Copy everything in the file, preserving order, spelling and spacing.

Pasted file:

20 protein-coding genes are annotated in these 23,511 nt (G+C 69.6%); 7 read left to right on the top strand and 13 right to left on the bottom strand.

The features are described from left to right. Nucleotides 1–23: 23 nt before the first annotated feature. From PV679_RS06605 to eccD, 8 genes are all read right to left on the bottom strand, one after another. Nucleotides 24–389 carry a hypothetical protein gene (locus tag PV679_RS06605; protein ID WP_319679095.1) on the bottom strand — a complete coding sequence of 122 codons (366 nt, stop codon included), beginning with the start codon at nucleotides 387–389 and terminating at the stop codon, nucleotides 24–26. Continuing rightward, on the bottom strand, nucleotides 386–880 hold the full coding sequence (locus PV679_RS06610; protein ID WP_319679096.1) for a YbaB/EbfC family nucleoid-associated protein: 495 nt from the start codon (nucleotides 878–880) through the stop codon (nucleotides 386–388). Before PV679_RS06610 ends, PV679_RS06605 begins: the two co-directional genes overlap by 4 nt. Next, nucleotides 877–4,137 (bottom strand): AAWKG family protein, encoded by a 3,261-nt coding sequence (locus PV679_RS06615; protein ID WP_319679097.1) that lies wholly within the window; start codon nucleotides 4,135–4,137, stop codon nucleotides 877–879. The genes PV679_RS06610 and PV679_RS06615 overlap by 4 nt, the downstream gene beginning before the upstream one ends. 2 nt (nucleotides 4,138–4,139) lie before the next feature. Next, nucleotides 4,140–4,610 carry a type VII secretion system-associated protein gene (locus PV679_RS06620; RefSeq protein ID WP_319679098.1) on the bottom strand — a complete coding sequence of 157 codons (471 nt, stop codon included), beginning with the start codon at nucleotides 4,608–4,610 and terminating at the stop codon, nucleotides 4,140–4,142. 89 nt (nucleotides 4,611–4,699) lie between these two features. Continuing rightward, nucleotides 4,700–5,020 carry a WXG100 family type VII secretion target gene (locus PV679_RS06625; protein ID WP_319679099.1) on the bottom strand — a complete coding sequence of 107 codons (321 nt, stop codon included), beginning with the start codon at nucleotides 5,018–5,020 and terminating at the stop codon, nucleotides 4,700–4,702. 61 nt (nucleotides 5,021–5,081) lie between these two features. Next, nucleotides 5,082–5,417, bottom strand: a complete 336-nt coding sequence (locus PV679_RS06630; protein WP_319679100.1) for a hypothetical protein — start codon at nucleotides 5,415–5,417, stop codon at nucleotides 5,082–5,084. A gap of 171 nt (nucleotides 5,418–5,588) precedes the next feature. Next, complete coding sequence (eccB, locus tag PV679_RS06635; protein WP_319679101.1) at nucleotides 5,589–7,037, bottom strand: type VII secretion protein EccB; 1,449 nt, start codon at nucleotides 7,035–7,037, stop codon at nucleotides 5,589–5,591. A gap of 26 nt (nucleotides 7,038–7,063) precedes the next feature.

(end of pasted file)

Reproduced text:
20 protein-coding genes are annotated in these 23,511 nt (G+C 69.6%); 7 read left to right on the top strand and 13 right to left on the bottom strand.

The features are described from left to right. Nucleotides 1–23: 23 nt before the first annotated feature. From PV679_RS06605 to eccD, 8 genes are all read right to left on the bottom strand, one after another. Nucleotides 24–389 carry a hypothetical protein gene (locus tag PV679_RS06605; protein ID WP_319679095.1) on the bottom strand — a complete coding sequence of 122 codons (366 nt, stop codon included), beginning with the start codon at nucleotides 387–389 and terminating at the stop codon, nucleotides 24–26. Continuing rightward, on the bottom strand, nucleotides 386–880 hold the full coding sequence (locus PV679_RS06610; protein ID WP_319679096.1) for a YbaB/EbfC family nucleoid-associated protein: 495 nt from the start codon (nucleotides 878–880) through the stop codon (nucleotides 386–388). Before PV679_RS06610 ends, PV679_RS06605 begins: the two co-directional genes overlap by 4 nt. Next, nucleotides 877–4,137 (bottom strand): AAWKG family protein, encoded by a 3,261-nt coding sequence (locus PV679_RS06615; protein ID WP_319679097.1) that lies wholly within the window; start codon nucleotides 4,135–4,137, stop codon nucleotides 877–879. The genes PV679_RS06610 and PV679_RS06615 overlap by 4 nt, the downstream gene beginning before the upstream one ends. 2 nt (nucleotides 4,138–4,139) lie before the next feature. Next, nucleotides 4,140–4,610 carry a type VII secretion system-associated protein gene (locus PV679_RS06620; RefSeq protein ID WP_319679098.1) on the bottom strand — a complete coding sequence of 157 codons (471 nt, stop codon included), beginning with the start codon at nucleotides 4,608–4,610 and terminating at the stop codon, nucleotides 4,140–4,142. 89 nt (nucleotides 4,611–4,699) lie between these two features. Continuing rightward, nucleotides 4,700–5,020 carry a WXG100 family type VII secretion target gene (locus PV679_RS06625; protein ID WP_319679099.1) on the bottom strand — a complete coding sequence of 107 codons (321 nt, stop codon included), beginning with the start codon at nucleotides 5,018–5,020 and terminating at the stop codon, nucleotides 4,700–4,702. 61 nt (nucleotides 5,021–5,081) lie between these two features. Next, nucleotides 5,082–5,417, bottom strand: a complete 336-nt coding sequence (locus PV679_RS06630; protein WP_319679100.1) for a hypothetical protein — start codon at nucleotides 5,415–5,417, stop codon at nucleotides 5,082–5,084. A gap of 171 nt (nucleotides 5,418–5,588) precedes the next feature. Next, complete coding sequence (eccB, locus tag PV679_RS06635; protein WP_319679101.1) at nucleotides 5,589–7,037, bottom strand: type VII secretion protein EccB; 1,449 nt, start codon at nucleotides 7,035–7,037, stop codon at nucleotides 5,589–5,591. A gap of 26 nt (nucleotides 7,038–7,063) precedes the next feature.